Consumers look to move their essential items shopping to online post COVID-19
Before March 2020, retailers and brands viewed supply chain diversification as a competitive differentiator: a valuable and proactive move, but not urgent. In fact, only 43% of respondents said that they preferred to shop online for essential items. But given how the demand for certain items has played out, 69% said they’d be more willing to subscribe to a delivery service for essential items following the pandemic. As we have seen retailers work their way into a new normal, a diversified supply chain is no longer a bottom-line booster, but a competency needed to survive.
As Amazon delivery timeframes continue to get pushed out, Prime subscribers still don’t trust that orders will be delivered on-time
Currently, Amazon has extended delivery promises on assortment they deem “non-essential.” The lengthened delivery promise window could reduce conversions among consumers, and may ultimately drive them to find the items they need from another retailer that can promise faster delivery. In fact, approximately 80% of Amazon Prime subscribers say that the expected delivery date has impacted their purchase decisions for essential items. Retailers that are able to rely on their network to keep essential items available and accurately provide delivery dates that are more reflective of their current logistics capabilities have the advantage of being able to offer a better customer experience right now.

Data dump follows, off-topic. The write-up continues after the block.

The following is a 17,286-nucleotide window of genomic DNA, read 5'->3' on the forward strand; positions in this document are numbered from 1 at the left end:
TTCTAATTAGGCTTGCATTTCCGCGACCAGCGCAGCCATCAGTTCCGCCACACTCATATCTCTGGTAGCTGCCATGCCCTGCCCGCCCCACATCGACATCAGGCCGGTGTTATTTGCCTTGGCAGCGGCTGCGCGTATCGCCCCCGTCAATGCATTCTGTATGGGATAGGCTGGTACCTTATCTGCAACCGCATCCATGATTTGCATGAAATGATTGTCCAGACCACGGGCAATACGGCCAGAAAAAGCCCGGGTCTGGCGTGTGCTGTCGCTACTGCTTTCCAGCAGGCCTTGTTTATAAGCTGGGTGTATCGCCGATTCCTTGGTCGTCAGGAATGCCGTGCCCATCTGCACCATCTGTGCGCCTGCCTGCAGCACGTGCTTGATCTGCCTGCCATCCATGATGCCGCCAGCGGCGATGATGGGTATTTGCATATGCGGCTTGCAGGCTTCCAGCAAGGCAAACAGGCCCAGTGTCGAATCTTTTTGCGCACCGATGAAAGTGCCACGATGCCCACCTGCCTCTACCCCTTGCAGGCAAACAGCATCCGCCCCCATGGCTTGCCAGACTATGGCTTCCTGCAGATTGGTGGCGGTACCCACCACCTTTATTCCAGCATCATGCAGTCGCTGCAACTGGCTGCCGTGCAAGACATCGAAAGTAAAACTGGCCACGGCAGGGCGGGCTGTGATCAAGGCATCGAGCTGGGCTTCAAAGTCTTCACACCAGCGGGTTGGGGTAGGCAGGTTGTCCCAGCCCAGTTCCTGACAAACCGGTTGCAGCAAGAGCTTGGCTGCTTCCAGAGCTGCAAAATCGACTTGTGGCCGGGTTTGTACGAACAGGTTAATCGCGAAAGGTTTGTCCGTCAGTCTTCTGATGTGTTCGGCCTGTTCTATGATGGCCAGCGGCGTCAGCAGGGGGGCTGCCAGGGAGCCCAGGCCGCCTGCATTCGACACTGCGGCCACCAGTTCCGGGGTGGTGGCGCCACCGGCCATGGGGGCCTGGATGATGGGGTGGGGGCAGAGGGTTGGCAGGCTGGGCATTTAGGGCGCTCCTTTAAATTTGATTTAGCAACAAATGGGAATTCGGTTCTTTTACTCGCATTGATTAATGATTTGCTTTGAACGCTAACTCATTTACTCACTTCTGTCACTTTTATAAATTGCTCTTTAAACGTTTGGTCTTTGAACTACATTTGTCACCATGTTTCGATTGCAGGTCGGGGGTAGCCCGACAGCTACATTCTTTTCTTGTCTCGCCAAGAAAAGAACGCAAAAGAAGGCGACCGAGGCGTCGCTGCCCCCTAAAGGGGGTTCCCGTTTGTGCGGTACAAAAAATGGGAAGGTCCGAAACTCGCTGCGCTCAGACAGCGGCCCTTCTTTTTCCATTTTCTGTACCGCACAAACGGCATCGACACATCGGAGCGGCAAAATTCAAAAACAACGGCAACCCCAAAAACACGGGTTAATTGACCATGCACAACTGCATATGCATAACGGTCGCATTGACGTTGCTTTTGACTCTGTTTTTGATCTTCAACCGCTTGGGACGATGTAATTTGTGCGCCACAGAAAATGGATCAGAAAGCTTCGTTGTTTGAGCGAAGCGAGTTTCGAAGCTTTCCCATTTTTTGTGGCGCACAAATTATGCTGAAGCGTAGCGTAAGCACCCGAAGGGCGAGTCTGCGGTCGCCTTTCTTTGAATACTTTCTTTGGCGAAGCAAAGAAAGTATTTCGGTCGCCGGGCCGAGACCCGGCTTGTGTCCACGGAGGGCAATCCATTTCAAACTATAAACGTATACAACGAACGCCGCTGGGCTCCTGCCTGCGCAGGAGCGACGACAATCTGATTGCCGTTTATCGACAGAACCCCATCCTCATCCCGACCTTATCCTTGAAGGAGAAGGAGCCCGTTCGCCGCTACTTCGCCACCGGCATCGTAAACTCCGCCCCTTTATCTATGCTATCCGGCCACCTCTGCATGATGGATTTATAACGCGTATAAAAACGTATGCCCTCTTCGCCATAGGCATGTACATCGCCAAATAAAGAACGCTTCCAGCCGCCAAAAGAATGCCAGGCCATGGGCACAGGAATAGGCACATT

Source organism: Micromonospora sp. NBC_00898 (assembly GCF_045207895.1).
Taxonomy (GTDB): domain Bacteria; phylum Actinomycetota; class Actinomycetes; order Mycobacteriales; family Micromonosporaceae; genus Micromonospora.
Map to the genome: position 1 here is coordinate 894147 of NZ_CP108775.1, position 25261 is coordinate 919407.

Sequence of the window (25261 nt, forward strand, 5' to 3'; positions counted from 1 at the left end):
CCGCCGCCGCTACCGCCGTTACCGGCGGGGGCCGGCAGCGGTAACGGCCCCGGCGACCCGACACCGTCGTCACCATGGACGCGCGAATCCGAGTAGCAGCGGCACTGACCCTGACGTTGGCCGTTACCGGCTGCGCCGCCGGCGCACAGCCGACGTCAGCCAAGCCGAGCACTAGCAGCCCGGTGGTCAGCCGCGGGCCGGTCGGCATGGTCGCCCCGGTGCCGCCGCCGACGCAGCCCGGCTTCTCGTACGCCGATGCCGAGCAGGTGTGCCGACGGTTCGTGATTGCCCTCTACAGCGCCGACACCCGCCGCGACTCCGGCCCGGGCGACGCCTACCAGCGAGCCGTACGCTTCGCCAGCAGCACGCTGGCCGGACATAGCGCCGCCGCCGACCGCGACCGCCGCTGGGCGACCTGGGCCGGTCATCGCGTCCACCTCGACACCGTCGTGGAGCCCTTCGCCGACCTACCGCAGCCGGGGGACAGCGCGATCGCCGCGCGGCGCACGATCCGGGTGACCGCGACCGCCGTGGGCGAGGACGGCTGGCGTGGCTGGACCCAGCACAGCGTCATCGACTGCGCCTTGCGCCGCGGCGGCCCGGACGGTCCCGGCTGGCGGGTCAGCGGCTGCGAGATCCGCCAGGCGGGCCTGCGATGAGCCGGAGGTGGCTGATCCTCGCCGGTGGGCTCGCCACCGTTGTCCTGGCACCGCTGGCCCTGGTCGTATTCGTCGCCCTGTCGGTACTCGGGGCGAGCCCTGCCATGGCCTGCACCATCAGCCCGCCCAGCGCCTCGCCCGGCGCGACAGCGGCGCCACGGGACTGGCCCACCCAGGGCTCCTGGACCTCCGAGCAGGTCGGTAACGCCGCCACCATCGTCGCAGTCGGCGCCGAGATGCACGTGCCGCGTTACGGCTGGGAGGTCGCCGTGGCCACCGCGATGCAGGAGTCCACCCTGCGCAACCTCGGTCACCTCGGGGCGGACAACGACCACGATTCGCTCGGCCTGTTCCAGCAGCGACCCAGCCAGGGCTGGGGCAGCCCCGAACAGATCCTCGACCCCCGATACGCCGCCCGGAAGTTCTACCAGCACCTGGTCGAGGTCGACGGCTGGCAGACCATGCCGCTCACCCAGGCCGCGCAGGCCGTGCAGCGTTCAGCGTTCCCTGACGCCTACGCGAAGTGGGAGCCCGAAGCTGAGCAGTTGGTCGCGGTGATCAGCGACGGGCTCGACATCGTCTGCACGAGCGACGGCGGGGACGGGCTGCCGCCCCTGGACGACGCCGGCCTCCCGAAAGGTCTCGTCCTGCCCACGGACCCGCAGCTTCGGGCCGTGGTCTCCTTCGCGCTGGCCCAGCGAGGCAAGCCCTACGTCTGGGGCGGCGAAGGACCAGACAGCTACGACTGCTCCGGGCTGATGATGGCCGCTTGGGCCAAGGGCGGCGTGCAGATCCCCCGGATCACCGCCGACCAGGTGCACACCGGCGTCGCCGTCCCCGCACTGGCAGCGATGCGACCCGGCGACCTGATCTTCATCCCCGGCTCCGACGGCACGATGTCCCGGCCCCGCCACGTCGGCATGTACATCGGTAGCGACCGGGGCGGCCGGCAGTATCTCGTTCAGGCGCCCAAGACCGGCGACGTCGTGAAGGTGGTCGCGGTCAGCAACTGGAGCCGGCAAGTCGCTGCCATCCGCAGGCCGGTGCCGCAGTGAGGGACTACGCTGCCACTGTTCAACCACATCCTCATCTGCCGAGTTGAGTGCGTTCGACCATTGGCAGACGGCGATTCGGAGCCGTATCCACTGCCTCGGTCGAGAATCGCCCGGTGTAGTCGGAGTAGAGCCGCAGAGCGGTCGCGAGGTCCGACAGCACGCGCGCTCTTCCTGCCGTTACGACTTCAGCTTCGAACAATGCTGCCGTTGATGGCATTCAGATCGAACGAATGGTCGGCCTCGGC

Out-of-stocks are still happening
As consumer demand for certain product categories has increased, for example, lawn & garden products, DIY home projects and outdoor recreation, retailers are being put to the test having to find new ways to quickly fill supply gaps by tapping into a broader and more diverse network than they are currently supporting. Out-of-stocks stir agitation and causes stress for consumers; it is something that retailers can easily avoid with the right approach. Today, 75% of people said that they have searched for an item to purchase online, only to find that it was out of stock. By tapping into digital inventory and executing on proper resource planning and logistics execution, retailers could potentially have no sell-outs at all, enabling them to keep customers happy and maintain their brand promise.
Curbside pickup is here to stay
Convenience plays an overwhelmingly large role in customer satisfaction, and now safety is something that consumers are taking seriously and is something retailers need to consider. 59% of consumers said they are more likely to use curbside pickup following the COVID-19 crisis, signalling an adoption of social distancing that might become more prominent once the pandemic subsides. Providing more ways for contactless shopping gives physical stores the ability to provide what a customer needs quickly while reducing shipping costs and increasing brand loyalty.
Home delivery is still the safest option during COVID-19
Ecommerce is being tested in ways we never imagined and retailers need to find ways to keep up with shifting demand and an accelerated boost in online sales. In fact, 65% of survey respondents said delivery to home is the safest option for getting anything during this pandemic.